Yet most advertisers who look at shifting marketing dollars to the web are presented with a now familiar list of top five sites with banner and CPM rates. If not that, then the now obligatory Facebook fan page for branding and interaction purposes is the default suggestion. Little effort is made to make use of the superior data that web campaigns can provide, which is surprising given the region’s lack of accurate advertising currencies and performance measurement.

Similarly content owners who make their content available online will find meager sums awaiting them. As a result, most seem to default to using the web as a branding and reach mechanism rather than a revenue generator.

The reasons for the business ecosystem lagging behind the technology are varied. Google’s representative on the new media ecosystem panel admitted they couldn’t generate revenues from YouTube in MENA because they did not yet have the right resources on the ground to do the selling. Clearly a global company will prioritise larger markets at the MENA region’s expense. For media buyers, even those with specialized digital units, the majority of their revenues is still tied to traditional media spend and traditional media economics. This in turn affects the number of staff and effort put into digital sales. For all its touted measurement capability, the MENA web does not have a standard audit body. Advertisers are sometimes more comfortable with the display-based advertising formats that more closely resemble what they are familiar with in print media. Broadband speeds are increasing by the day, but still vary wildly from one market to the other thereby limiting the reach of web video. Finally, even in mature markets, web video sites are struggling to equate the value of a web view of a video commercial with its more expensive television variant. When you consider that a consumer who does not click “skip” and chooses to watch a video advertisement is more engaged than a passive consumer watching television, it would seem the higher value attributed to TV viewing is partly influenced by the legacy of the industry’s development rather than statistics and data.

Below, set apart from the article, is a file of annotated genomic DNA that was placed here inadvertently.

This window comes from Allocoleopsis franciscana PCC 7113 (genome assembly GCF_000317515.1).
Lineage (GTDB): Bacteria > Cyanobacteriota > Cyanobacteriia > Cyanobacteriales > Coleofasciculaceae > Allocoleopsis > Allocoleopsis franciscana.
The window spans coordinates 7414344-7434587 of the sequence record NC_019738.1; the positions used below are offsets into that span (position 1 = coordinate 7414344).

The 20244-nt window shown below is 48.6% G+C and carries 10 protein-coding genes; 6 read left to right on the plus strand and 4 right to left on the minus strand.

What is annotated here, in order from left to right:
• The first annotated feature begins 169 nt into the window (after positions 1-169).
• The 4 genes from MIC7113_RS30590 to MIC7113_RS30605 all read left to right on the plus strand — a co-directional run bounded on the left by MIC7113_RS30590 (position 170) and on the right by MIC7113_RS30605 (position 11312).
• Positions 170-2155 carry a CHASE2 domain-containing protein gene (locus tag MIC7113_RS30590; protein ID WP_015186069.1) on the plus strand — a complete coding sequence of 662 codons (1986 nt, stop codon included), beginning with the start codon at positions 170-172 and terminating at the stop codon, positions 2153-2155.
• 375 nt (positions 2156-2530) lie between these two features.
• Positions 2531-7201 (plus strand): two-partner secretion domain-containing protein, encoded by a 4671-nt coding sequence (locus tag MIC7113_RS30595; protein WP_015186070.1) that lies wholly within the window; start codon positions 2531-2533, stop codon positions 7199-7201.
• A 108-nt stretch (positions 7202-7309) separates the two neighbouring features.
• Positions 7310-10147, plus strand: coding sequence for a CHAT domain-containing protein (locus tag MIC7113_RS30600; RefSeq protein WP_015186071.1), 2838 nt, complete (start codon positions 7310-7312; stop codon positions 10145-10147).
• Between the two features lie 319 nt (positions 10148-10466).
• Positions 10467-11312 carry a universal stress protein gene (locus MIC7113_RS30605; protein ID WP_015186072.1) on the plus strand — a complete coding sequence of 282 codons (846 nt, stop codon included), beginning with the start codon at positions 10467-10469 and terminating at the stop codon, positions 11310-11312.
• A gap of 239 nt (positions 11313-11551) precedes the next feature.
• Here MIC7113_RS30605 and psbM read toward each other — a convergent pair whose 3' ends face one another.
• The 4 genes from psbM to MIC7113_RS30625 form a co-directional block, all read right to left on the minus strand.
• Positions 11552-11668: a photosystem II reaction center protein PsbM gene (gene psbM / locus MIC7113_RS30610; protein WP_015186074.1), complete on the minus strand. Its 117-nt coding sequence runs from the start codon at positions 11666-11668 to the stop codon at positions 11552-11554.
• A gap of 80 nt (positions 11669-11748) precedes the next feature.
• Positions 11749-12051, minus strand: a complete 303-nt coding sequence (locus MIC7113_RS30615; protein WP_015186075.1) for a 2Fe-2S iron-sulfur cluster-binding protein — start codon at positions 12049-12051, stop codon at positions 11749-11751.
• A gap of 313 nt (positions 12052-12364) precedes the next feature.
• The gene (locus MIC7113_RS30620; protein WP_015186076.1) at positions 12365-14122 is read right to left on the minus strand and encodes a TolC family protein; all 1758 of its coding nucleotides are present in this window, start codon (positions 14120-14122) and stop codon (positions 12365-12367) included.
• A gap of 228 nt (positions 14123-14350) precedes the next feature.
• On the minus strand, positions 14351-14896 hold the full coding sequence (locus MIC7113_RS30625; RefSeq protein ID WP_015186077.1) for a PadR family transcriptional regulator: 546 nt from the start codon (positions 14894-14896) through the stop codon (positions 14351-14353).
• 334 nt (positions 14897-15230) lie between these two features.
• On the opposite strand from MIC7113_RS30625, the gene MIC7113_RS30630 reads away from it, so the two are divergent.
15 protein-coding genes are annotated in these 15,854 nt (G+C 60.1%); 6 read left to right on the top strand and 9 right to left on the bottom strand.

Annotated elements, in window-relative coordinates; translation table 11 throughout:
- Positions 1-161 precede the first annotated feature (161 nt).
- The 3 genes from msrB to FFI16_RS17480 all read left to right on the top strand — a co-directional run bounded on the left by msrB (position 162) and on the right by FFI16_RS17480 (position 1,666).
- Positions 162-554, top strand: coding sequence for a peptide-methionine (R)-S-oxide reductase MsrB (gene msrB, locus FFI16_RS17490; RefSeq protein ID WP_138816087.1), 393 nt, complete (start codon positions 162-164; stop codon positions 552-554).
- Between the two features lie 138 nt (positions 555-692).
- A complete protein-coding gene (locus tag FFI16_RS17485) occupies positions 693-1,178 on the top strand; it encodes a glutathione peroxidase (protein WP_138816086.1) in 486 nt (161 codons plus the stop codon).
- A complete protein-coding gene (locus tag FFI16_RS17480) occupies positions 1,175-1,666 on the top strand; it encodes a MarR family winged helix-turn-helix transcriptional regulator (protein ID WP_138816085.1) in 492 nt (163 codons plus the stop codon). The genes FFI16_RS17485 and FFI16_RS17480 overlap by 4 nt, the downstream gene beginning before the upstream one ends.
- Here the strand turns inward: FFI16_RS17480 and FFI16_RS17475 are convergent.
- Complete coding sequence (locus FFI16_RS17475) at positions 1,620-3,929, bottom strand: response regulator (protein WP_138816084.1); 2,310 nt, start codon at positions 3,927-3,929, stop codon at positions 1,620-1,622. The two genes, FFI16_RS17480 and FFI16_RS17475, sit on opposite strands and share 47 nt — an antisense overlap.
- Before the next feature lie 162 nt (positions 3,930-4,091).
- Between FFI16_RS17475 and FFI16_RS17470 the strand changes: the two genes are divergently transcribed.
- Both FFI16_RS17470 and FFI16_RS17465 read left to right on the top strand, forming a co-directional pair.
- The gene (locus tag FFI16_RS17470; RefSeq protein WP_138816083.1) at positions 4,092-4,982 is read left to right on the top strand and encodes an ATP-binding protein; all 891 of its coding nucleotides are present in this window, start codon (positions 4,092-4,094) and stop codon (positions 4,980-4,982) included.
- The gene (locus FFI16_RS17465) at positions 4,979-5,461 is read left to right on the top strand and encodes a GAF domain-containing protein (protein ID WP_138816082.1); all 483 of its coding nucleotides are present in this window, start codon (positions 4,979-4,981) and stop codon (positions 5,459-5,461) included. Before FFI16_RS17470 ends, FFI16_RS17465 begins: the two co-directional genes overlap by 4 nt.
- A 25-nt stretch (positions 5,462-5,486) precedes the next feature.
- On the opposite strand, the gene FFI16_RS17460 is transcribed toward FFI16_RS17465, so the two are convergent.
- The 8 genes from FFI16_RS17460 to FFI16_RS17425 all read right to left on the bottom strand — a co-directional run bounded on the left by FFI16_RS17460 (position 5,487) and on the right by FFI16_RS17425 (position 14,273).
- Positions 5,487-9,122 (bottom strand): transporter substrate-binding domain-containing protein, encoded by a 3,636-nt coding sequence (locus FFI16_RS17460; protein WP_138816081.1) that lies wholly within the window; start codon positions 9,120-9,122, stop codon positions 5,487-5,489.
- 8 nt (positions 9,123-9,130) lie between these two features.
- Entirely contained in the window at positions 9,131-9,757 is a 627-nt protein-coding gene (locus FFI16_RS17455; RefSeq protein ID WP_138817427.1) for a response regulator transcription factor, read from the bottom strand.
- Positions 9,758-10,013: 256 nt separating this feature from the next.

It is clear that web video advertising will continue to grow rapidly in the MENA region. To reach its full potential though,the sector needs changes in advertiser mindsets, media buyer economics and broadband infrastructure. That may sound like a tall order, but it is only a matter of time before the pieces click into place.

The Myth of Monitored Advertising Spend

October 29, 2010 1 comment

It is very common, when meeting with someone from a non-MENA media company, to hear them discuss the billions of dollars spent on advertising in the region. Based on these statistics, the uninitiated build unrealistic business plans or expect to license their content and channels at astronomical prices.

Businessmen from abroad are not the only ones to make the mistake of over-estimating the advertising spend in the region. Frequently, local newspapers will happily print articles about advertising spend and deduce quarterly or annual growth rates from them.

I wish these figures were true. The publishers of these articles fail to explain  that they calculate these figures by simply multiplying forms of advertising by the rate card of the media in which they appear. What they also don’t mention is that in some media, rate cards could be discounted as much as 80%. These figures then fail to take into account advertising inventory that is given away for free to sister companies or as incentives on media buys. These figures finally fail to mention that they do not include all forms of media.

While it is useful, at a very broad level, to look at monitored levels of advertising spend, it would be wrong to make any substantial business decisions based on them. Instead, researchers and companies should rely on knowledge gained from local partners to help them navigate the maze of advertising data before they can trust the numbers. It is the responsibility of the parties issuing these numbers to ensure they provide the proper disclaimers and explanations so as to avoid misleading readers.

Categories: Media Economics Tags: ,